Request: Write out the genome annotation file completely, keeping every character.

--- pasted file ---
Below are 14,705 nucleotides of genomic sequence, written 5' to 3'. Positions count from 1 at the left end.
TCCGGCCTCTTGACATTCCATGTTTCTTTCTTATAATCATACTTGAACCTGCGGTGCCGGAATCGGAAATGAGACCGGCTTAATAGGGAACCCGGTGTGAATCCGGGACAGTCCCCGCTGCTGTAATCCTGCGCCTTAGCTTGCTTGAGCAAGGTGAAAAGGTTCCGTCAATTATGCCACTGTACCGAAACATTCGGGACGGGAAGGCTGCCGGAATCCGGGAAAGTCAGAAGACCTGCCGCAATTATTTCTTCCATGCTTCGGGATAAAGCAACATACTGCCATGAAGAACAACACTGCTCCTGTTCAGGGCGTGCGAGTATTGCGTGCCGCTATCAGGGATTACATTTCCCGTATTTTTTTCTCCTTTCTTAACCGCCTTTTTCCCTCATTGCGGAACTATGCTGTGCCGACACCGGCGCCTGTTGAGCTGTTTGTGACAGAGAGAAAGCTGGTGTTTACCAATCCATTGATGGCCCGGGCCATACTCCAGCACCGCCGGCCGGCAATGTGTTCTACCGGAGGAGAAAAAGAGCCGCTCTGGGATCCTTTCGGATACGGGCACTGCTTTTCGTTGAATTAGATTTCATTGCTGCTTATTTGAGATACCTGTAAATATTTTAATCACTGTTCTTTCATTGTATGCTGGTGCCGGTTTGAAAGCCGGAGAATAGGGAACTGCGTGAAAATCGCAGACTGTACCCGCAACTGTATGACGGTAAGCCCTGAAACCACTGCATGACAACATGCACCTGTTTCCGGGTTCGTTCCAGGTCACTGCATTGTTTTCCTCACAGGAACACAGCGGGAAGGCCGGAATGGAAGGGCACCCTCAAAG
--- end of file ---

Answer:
Below are 14,705 nucleotides of genomic sequence, written 5' to 3'. Positions count from 1 at the left end.
TCCGGCCTCTTGACATTCCATGTTTCTTTCTTATAATCATACTTGAACCTGCGGTGCCGGAATCGGAAATGAGACCGGCTTAATAGGGAACCCGGTGTGAATCCGGGACAGTCCCCGCTGCTGTAATCCTGCGCCTTAGCTTGCTTGAGCAAGGTGAAAAGGTTCCGTCAATTATGCCACTGTACCGAAACATTCGGGACGGGAAGGCTGCCGGAATCCGGGAAAGTCAGAAGACCTGCCGCAATTATTTCTTCCATGCTTCGGGATAAAGCAACATACTGCCATGAAGAACAACACTGCTCCTGTTCAGGGCGTGCGAGTATTGCGTGCCGCTATCAGGGATTACATTTCCCGTATTTTTTTCTCCTTTCTTAACCGCCTTTTTCCCTCATTGCGGAACTATGCTGTGCCGACACCGGCGCCTGTTGAGCTGTTTGTGACAGAGAGAAAGCTGGTGTTTACCAATCCATTGATGGCCCGGGCCATACTCCAGCACCGCCGGCCGGCAATGTGTTCTACCGGAGGAGAAAAAGAGCCGCTCTGGGATCCTTTCGGATACGGGCACTGCTTTTCGTTGAATTAGATTTCATTGCTGCTTATTTGAGATACCTGTAAATATTTTAATCACTGTTCTTTCATTGTATGCTGGTGCCGGTTTGAAAGCCGGAGAATAGGGAACTGCGTGAAAATCGCAGACTGTACCCGCAACTGTATGACGGTAAGCCCTGAAACCACTGCATGACAACATGCACCTGTTTCCGGGTTCGTTCCAGGTCACTGCATTGTTTTCCTCACAGGAACACAGCGGGAAGGCCGGAATGGAAGGGCACCCTCAAAG